Kyra Gibson: Writer and Volunteer

 by Kyra Gibson

Akkas, holding a copy of the book he helped inspire.
It was three years ago that I first saw his smiling face in a photo. I knew exactly the boy I was in search of, with his bright eyes and carefree laugh. He was unlike many of the other children I knew in Nepal. His eyes held the hope for his future, as other children’s only show pain. He was rescued out of a carpet factory by GoodWeave and brought to Hamro Ghar, GoodWeave’s rehabilitation center. That is where I first met him a year and a half ago. As we drove up to his school, I was excited and a little nervous to be reunited with him again.

In June, after writing two children’s books, I returned to Nepal to give copies to GoodWeave and other organizations. The main characters of both books were inspired by children I knew in Nepal, one being the boy with bright eyes from Hamro Ghar.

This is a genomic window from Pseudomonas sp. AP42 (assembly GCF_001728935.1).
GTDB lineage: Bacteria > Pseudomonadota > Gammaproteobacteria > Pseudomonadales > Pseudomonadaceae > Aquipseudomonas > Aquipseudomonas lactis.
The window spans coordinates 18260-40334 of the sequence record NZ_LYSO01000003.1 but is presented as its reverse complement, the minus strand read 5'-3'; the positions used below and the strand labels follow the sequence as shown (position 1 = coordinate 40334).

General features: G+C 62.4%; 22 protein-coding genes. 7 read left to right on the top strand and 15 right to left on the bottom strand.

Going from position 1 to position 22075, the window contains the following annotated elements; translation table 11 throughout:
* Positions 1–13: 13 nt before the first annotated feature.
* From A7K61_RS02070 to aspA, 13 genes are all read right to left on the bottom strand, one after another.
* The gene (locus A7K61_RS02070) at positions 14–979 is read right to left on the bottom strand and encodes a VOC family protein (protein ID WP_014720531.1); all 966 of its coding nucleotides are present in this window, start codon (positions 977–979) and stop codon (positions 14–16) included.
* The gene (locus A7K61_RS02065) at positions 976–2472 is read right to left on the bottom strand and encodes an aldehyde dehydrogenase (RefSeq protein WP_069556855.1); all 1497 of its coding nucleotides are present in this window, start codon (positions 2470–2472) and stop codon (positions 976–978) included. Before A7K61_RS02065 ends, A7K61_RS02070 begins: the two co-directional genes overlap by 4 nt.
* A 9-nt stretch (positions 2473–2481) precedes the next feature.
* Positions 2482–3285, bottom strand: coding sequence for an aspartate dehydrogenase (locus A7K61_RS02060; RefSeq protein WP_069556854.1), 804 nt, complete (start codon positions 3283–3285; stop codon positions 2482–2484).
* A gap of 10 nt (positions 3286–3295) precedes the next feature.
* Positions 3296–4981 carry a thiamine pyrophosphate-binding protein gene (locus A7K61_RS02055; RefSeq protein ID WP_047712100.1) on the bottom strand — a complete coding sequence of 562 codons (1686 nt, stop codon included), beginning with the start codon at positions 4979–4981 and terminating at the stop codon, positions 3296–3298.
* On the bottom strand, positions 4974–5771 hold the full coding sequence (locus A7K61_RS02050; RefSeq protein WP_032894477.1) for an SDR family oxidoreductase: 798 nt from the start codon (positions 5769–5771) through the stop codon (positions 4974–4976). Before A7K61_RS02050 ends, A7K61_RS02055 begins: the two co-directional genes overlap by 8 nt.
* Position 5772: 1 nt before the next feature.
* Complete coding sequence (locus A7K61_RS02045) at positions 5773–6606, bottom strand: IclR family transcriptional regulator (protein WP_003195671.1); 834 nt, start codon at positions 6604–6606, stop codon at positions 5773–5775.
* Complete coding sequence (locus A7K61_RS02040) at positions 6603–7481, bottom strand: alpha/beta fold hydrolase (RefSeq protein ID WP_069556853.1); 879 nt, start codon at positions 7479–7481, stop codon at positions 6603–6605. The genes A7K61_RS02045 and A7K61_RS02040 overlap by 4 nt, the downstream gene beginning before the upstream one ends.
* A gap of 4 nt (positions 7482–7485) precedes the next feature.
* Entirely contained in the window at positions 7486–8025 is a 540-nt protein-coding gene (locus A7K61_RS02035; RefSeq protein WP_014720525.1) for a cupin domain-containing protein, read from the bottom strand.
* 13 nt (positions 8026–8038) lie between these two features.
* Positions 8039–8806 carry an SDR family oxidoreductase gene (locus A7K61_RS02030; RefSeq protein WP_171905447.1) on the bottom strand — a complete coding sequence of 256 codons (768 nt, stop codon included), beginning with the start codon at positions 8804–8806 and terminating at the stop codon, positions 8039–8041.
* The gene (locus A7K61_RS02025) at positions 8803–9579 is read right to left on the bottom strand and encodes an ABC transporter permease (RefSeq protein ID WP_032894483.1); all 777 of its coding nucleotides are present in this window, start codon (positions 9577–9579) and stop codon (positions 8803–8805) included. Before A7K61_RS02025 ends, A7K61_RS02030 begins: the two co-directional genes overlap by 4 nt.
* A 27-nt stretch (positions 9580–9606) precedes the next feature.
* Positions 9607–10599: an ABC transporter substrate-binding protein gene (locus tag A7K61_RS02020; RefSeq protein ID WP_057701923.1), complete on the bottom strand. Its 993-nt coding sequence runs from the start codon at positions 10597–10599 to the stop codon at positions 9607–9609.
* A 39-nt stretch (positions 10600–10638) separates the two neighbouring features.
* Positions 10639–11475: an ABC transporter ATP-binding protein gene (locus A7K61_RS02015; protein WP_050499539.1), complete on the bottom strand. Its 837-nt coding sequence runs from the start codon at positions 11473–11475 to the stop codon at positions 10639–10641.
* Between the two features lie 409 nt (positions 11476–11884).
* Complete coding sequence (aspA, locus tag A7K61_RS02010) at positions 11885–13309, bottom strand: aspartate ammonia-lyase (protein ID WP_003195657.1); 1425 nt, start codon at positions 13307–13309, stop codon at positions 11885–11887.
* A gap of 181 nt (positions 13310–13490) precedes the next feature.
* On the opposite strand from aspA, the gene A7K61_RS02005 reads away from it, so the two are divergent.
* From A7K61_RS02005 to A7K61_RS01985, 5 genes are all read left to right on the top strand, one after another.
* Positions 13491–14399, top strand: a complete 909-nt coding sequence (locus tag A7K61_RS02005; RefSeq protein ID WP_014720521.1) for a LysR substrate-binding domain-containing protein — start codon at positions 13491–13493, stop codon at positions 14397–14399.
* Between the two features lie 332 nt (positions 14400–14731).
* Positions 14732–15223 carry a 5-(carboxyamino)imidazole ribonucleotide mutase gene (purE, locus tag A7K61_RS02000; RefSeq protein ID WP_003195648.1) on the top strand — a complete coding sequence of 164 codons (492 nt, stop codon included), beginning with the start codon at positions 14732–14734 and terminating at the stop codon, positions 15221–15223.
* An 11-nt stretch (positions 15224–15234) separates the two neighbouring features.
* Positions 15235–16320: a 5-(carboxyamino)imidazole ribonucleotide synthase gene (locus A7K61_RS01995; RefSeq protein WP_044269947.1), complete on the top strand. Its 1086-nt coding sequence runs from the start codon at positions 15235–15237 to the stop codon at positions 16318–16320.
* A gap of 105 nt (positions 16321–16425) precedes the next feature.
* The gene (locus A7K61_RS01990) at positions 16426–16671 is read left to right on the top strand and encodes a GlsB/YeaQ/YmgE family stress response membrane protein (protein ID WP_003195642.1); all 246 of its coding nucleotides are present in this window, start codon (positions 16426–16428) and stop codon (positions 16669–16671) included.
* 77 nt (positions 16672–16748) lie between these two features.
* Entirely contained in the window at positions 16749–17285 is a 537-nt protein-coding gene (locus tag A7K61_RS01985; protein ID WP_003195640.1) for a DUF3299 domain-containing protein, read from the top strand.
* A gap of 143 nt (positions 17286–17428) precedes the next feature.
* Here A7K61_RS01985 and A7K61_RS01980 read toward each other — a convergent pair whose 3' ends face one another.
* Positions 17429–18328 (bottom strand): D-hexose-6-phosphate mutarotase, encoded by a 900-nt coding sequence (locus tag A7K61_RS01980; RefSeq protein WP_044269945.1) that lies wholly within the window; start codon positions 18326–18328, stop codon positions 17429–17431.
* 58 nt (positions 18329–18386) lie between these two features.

We arrived at a premiere boarding school outside Kathmandu where 20 students, recent graduates of Hamro Ghar, are receiving higher education fully sponsored by GoodWeave. It was the end of the school day and over 200 students were coming out of their classrooms, excited to go play. A GoodWeave staff member and I sat down in a courtyard to wait for the children to assemble. There was so much commotion and excitement that I did not notice when the boy walked up until I saw his smile through the crowd of children. He looked much older than I remembered. His youthful face now graced a much larger frame. It was clear to me that he was maturing under the care and support of GoodWeave.

Once all 20 GoodWeave students were together, the staff member explained that I had written two children’s books, and that one of them was the hero of The Smartest Monkey in the World. The children squealed as I walked over to the boy with bright eyes, introduced myself and gave him the book with his smiling face on the cover. His cheeks reddened with embarrassment. I passed out the books to all the children and looked back to the boy, who was still turning the pages of his book. His smile had returned and he looked up and me and said, “Thank you, sister.”

The boy’s name is Akkas, which means “sky” in Nepalese. It is a perfectly fitting name for an extraordinary boy with bright eyes, a playful smile and, thanks to GoodWeave, a future as open as the sky!

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Stand with Sanju film still


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